This is not the story of a radical heroine. It is not the story of a politician. It is the story of a woman who made a difference for children who had come to the mainland from Puerto Rico to settle in Harlem, and for their friends and neighbors from the African-American community. Her name was Pura Belpré.
As we segue from Black History Month into Women’s History Month, I decided to examine the intersections between the two while continuing to cover Puerto Rican history and culture. Far too often the stories of Afro-Latinas and Afro-Boricuas get left out during both months.
As we see more Puerto Ricans heading to mainland communities and settling their children into schools, let’s hope those school districts are prepared to be culturally sensitive to their needs, as they should be for all children from diverse backgrounds. They can learn from the example set by Pura Belpré, and ensure that school and local libraries have her books and those that have been recipients of the Pura Belpré Award, named in her honor.
Pura Belpré was born around the turn of the century in Cidra, Puerto Rico. There are several birth years suggested for her: on the U.S. Census in 1910 she is listed listed as 12, but in 1920 she is listed as 20 years old. In the race category, she and her family are either “mulatto” or “black” across decades. Her father and mother both are listed as able to read and write, and researchers have indicated that the family was middle class. A trip to the U.S. mainland to attend her sister’s wedding changed her life, and she never returned to live on the island. Harlem became home, but the stories and folktales she heard in Puerto Rico as a child are her gift to young people of all backgrounds.
Belpré was an educator, storyteller, puppeteer, librarian, and part of the world of the Harlem Renaissance. In 1943 she married African-American composer and concert violinist Clarence Cameron White.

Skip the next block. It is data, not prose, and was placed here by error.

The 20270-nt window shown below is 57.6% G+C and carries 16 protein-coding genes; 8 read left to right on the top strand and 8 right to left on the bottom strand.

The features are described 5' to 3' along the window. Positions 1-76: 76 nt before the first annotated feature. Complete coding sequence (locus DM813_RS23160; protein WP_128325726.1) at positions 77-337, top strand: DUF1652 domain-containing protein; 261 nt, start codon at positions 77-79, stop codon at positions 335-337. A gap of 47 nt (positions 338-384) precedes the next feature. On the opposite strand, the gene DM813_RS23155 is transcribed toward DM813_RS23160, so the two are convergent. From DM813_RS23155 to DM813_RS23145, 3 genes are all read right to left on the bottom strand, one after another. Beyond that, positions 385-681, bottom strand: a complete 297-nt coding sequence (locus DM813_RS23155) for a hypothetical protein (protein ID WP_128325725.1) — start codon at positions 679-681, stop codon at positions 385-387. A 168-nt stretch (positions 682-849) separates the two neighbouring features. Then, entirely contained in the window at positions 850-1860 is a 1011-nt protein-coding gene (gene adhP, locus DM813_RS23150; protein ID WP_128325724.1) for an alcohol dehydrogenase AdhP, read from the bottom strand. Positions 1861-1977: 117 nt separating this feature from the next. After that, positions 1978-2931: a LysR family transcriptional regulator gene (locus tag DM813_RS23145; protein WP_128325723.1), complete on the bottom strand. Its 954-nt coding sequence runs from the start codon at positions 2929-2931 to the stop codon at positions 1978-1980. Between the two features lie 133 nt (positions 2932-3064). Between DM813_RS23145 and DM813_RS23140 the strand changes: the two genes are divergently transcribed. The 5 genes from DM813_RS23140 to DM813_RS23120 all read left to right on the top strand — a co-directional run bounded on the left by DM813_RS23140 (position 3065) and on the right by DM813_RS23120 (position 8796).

From the biographical notes on the documentary film about her life and work:
She graduated from Central High School in Santurce in 1919 and enrolled at the University of Puerto Rico in Río Piedras. Soon thereafter, in 1920 she interrupted her studies in order to attend her sister Elisa's wedding in New York. As it turned out, except for brief interludes, Belpré was to remain in New York for the rest of her life. Like many of the Puerto Rican women who came to New York at that time, Belprés’ first job was in the garment industry. Her Spanish language skills soon earned her a position as Hispanic Assistant in a branch of the public library at 135th Street in Harlem. Belpré became the first Puerto Rican to be hired by the New York Public Library (NYPL).
It was while working in the children's division that Belpré discovered her passion for storytelling, her love for children's literature, and her interest in librarianship. In 1926 she began her formal studies in the Library School of the New York Public Library. One of the courses that most inspired her was storyteller Mary Gould Davis' "The Art of Storytelling." As a course requirement Belpré wrote her first folk tale using a story she had heard as a child from her grandmother in Puerto Rico. This story, Pérez and Martina, a love story between a cockroach and a mouse, became the first Puerto Rican tale to be shared with children at a story hour in the public library.
Pura Belpré was New York City's first Puerto Rican/Latina librarian. She was an ambassador in the New York Public Library's work with the Latino community. She was an innovative storyteller, using puppetry, arts and crafts as tools to teach kids to read, write and express themselves, and transformed a community.
El Centro has a teaching guide that accompanies the documentary, which includes more background on her history:
In 1929, due to the increasing numbers of Puerto Ricans settling in southwest Harlem, Belpré was transferred to a branch of the NYPL at W. 115th Street. She quickly became an active advocate for the Spanish-speaking community by instituting bilingual story hours, buying Spanish-language books, and implementing programs based on traditional Latino holidays such as the celebration of Three Kings’ Day. In her efforts to reach children and adults, she attended meetings of civic organizations such as the Porto Rican Brotherhood of America and La Liga Puertorriqueña e Hispana. Through Belpré's efforts, the 115th Street branch became an important cultural center for the Latino residents of New York City. The library next transferred Belpré to East Harlem, where the largest Puerto Rican community in New York was growing.